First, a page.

This story is over 5 years old.

crime stories

What It's Like to Grow Up as the Nephew of Olo Panggabean, the 'Godfather of Medan'

The city's legendary 'preman' still casts a big shadow over his old community.
Chris Panggabean in his Muay Thai gym. 

Chris Panggabean had to learn young how to separate fact from fiction when it came to his great-uncle Olo Panggabean, the biggest preman in Indonesia's third-largest city.

His classmates and neighbors said Chris' opung—grandfather in the local Batak language—was a gangster, a man who led Ikatan Pemuda Karya (IPK), a "youth organization" with a heavy presence on the streets and an occasional intersection with politics. He was a criminal, a gambler, and a debt collector, according to the rumors.


But others said Olo was just a businessman, a philanthropist who lived in an ornate mansion. Chris could understand this part, after all it was his opung who was footing the bill for all those family trips overseas—as many as six a year to Malaysia, Singapore, and Australia.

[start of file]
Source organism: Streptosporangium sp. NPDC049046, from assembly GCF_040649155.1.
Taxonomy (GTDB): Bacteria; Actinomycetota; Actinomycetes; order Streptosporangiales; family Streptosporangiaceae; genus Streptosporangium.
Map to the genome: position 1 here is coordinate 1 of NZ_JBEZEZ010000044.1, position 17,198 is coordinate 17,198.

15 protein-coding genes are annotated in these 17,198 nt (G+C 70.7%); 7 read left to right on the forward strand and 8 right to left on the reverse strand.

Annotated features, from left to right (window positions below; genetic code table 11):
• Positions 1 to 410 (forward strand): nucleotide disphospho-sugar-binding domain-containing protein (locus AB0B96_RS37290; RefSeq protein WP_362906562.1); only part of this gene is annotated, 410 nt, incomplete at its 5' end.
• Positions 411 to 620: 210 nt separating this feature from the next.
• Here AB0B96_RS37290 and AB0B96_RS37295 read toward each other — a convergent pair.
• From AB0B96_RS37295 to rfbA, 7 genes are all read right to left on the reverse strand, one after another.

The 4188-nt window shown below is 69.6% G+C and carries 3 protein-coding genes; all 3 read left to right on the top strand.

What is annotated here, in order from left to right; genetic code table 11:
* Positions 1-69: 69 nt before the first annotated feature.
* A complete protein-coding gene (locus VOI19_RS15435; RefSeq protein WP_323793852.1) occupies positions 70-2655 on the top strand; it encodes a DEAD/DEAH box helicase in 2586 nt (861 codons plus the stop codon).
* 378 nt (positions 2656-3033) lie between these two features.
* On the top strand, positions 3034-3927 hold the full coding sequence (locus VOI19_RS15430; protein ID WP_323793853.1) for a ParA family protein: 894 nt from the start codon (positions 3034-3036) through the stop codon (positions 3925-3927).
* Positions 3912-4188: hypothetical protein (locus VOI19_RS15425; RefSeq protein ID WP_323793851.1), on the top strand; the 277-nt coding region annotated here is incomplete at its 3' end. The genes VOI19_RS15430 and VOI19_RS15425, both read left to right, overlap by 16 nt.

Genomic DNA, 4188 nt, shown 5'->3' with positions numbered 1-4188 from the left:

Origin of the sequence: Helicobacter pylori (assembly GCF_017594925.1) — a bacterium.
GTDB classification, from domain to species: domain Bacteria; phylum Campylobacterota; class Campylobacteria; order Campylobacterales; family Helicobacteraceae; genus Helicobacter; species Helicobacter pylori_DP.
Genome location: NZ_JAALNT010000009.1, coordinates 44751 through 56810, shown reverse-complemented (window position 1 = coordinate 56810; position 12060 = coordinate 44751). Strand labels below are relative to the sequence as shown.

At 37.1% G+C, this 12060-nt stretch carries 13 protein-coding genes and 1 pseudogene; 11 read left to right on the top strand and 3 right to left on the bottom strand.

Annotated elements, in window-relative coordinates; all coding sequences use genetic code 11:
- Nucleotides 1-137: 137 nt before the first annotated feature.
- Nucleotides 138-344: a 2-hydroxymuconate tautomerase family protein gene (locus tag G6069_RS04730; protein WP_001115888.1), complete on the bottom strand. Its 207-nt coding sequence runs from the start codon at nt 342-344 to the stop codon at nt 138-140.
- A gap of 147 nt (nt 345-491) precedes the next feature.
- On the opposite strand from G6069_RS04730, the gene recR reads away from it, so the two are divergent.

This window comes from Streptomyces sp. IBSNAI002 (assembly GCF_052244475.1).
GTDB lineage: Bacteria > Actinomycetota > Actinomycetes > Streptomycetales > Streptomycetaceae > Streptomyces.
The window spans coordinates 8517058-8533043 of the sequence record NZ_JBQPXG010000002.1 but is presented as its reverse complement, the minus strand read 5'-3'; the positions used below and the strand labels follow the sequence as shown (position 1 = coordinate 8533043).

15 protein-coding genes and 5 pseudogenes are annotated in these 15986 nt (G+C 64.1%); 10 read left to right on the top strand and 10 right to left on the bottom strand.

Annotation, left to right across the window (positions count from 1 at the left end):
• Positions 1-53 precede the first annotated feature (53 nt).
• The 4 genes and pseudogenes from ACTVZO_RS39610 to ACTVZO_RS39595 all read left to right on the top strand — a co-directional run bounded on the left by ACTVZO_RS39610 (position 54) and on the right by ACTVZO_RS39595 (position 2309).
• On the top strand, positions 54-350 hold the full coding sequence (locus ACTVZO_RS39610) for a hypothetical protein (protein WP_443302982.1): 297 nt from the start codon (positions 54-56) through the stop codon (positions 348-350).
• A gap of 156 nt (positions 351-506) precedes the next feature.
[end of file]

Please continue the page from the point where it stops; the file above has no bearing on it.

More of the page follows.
Then there were the stranger rumors, the ones that could captivate a young boy's imagination. People said that Olo was some kind of magical superhuman, a man who once walked away from an attack with a samurai sword totally unscathed. Chris laughed and told me he actually believed the last part when he was still a kid.

"When we got older we realized it was all bullshit," Chris said. "He was just an excellent strategist and a brilliant businessman. He didn’t have any magic powers."

Olo Panggabean at his 65th birthday. Photo provided by Chris Panggabean